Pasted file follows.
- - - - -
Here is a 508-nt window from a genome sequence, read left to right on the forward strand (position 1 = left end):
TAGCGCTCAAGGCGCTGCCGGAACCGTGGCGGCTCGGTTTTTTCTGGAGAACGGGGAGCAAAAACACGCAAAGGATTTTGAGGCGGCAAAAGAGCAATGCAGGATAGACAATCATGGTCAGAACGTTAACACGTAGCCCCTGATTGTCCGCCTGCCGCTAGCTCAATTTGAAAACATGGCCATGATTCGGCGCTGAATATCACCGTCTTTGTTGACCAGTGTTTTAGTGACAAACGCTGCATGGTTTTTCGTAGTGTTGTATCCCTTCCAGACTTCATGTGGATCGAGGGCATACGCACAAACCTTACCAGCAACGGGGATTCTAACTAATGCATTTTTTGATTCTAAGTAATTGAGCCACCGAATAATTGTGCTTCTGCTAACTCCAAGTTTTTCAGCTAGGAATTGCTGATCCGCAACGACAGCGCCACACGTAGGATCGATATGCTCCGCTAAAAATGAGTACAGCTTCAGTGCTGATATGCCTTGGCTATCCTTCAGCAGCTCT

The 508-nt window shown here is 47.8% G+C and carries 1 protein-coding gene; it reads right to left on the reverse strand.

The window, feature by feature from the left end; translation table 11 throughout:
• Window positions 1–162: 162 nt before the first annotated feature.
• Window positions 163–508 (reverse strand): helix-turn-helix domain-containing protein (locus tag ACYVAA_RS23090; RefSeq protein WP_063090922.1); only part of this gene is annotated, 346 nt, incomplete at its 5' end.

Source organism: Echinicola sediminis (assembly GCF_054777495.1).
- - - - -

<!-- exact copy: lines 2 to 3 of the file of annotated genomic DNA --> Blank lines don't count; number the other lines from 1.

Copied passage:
TAGCGCTCAAGGCGCTGCCGGAACCGTGGCGGCTCGGTTTTTTCTGGAGAACGGGGAGCAAAAACACGCAAAGGATTTTGAGGCGGCAAAAGAGCAATGCAGGATAGACAATCATGGTCAGAACGTTAACACGTAGCCCCTGATTGTCCGCCTGCCGCTAGCTCAATTTGAAAACATGGCCATGATTCGGCGCTGAATATCACCGTCTTTGTTGACCAGTGTTTTAGTGACAAACGCTGCATGGTTTTTCGTAGTGTTGTATCCCTTCCAGACTTCATGTGGATCGAGGGCATACGCACAAACCTTACCAGCAACGGGGATTCTAACTAATGCATTTTTTGATTCTAAGTAATTGAGCCACCGAATAATTGTGCTTCTGCTAACTCCAAGTTTTTCAGCTAGGAATTGCTGATCCGCAACGACAGCGCCACACGTAGGATCGATATGCTCCGCTAAAAATGAGTACAGCTTCAGTGCTGATATGCCTTGGCTATCCTTCAGCAGCTCT

The 508-nt window shown here is 47.8% G+C and carries 1 protein-coding gene; it reads right to left on the reverse strand.